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One of my readers wrote to me after reading The Destiny of Sunshine Ranch. She said that she found the book valuable because of its many teachable moments.

So I thought I’d take a moment and list some of these teachable moments for homeschooling mothers, teachers, and youth group leaders looking for a novel to use for instruction.

Overcoming Past Adversity: The story is about foster children who have all experienced past adversity. Benedict, the main character has the hardest time getting over his past. In fact, his fear stands in the way of his happiness.

Finding Strength in God: The biblical verse that carries this novel is Philippians 4:12-13.

I know both how to be abased, and I know how to abound: every where and in all things I am instructed both to be full and to be hungry, both to abound and to suffer need. I can do all things through Christ which strengtheneth me.

Every one can relate to this verse because we have all had our ups and downs. This novel demonstrates that with God strengthening us, we can get through the worst of times.

Staying Pure in Love: Tommy and Faden discover that they have an emotional interest in each other. But how do two Christian teens deal with their emotions? I love how these characters come together, and as their relationship develops, they teach young teens how love can grow without compromise.

Patience in Foster Parenting: Unconditional love is easy when the children are your own, but what about foster children? David and Martha Credence are the epitome of love and patience. How do they do it?

Holding onto your Faith in Times of Struggle: Martha and David teach their foster children about loving and understanding God. Their mantra is, “have faith.” But even those who are strong in their faith feel forsaken when trial follows struggle after pain.

Following Your Dreams: Even when your dreams seem unreachable, never let them go. Continue to strive for them. There are many moments in this book where a character questions their own dreams and abilities. But this story promotes following your dreams. They may be God’s gift to you and your way of glorifying Him.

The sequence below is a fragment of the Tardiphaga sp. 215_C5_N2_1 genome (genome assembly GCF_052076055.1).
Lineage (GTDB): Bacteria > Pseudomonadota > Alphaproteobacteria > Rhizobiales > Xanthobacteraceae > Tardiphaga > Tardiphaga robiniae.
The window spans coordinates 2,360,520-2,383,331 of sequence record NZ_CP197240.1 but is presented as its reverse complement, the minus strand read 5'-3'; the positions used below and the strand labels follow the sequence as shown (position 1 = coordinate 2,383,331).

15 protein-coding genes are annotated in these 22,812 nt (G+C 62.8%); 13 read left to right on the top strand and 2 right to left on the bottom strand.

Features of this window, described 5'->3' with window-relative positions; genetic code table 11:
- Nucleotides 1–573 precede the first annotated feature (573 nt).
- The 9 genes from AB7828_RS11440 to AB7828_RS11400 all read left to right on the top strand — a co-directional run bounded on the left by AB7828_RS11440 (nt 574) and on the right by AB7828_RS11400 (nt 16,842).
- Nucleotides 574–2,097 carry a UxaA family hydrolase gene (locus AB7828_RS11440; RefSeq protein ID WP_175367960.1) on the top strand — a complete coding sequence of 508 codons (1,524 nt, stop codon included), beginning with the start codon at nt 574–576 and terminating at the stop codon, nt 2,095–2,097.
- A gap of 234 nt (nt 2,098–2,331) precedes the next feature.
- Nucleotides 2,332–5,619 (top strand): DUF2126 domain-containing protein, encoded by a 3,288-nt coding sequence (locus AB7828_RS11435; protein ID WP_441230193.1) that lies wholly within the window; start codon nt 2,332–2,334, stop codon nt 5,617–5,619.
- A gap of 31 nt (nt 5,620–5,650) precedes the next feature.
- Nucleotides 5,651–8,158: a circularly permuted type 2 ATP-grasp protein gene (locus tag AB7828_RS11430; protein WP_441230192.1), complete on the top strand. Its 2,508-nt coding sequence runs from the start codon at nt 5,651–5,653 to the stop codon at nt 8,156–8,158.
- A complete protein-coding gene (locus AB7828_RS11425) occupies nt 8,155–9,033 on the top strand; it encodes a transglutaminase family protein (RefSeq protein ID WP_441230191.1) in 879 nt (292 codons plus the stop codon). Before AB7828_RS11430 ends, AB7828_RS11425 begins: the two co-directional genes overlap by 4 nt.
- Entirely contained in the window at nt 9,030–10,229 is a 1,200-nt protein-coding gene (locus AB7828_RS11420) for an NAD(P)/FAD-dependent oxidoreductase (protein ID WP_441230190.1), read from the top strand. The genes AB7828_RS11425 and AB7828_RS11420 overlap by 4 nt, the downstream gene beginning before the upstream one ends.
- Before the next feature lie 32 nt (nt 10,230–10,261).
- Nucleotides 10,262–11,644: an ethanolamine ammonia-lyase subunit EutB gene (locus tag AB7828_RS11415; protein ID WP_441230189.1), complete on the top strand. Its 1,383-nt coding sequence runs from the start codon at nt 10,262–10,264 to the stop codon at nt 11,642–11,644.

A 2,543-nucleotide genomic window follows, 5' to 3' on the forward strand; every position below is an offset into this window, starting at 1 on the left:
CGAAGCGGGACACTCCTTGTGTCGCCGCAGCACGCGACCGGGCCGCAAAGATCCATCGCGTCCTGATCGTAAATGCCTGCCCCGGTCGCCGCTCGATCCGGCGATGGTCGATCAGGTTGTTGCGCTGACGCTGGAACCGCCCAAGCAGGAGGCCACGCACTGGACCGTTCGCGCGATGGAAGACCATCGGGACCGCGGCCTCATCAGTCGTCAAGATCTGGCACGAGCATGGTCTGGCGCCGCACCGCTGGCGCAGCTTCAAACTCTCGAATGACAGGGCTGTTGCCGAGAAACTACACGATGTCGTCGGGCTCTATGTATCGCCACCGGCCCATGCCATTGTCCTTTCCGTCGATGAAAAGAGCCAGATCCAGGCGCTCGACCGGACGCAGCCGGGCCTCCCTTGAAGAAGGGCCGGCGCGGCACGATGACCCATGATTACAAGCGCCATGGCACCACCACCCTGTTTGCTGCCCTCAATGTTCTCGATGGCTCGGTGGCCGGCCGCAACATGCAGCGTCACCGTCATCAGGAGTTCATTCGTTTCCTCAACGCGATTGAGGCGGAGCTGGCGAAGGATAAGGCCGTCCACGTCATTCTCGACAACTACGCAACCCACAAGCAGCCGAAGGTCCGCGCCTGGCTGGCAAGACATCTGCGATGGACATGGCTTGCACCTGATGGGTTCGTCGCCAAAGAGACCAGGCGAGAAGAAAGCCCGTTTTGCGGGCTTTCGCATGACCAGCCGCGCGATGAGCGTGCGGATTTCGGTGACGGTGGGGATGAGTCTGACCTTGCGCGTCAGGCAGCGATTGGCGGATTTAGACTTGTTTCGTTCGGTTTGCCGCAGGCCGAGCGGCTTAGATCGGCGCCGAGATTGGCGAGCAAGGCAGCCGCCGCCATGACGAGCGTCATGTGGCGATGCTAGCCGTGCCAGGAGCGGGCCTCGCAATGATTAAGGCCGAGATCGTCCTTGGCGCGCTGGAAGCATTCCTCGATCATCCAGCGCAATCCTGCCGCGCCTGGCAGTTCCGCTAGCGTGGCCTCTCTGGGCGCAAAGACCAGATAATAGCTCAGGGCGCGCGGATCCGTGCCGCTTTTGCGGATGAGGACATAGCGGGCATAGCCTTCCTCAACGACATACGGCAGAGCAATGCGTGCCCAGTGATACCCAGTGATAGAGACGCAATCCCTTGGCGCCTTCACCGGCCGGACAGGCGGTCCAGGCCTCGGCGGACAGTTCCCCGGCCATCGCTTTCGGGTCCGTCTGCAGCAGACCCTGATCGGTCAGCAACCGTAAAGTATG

Accepting Jesus Christ as Your Lord and Savior: This isn’t easy to do for Benedict. His fear is as strong as his faith is weak. This story doesn’t preach. It doesn’t tell the reader to follow Christ, but it demonstrates the pain when He’s missing in your life, and it reveals the joy that comes with opening your Heart to Him.

These are the main teachable moments that are offered in The Destiny of Sunshine Ranch. This novel provides additional opportunities for teachers and youth group leaders to use for instruction. If you’re using this book to answer other questions, please share them with us here.

If you haven’t read The Destiny of Sunshine Ranch, you can get your copy from this site.

Image Credit: FreeDigitalPhotos.net

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*Note to youth leaders and teachers: You can pick and choose the questions depending on the purpose of your instruction and the age group of your students/readers.

Character development:

Characters-specific: Determine which characters you wish to discuss, either from the list given or others- Gabriel, Tanner, Miss Ruth, Alicia, Nina, Faith, Adam

How did temptation affect each character?

How was temptation dealt with as the character developed?

How important was modesty in this novel?

In how many ways was modesty presented?

Compare and contrast the characters Miss Ruth and Miss Alicia.

Explain the relationship transition between Gabriel and Tanner.

Explain how kung fu helped Gabriel remain focused on his faith.

Why was Gabriel not interested in competing?

In what ways did Gabriel live his faith?

Did Gabriel ever struggle with his faith? Explain.

Why do you believe that Gabriel continued to have a recurring dream about his father?

Why was it so difficult for Tanner to return to Hollywood?

Do you believe that Tanner could continue in her career without compromising her new found faith?

Which character was your favorite and why?

Which character do you feel was the strongest emotionally and why?

Characters-general:

Were you able to relate to any of the characters portrayed and in what way?

Were the characters believable?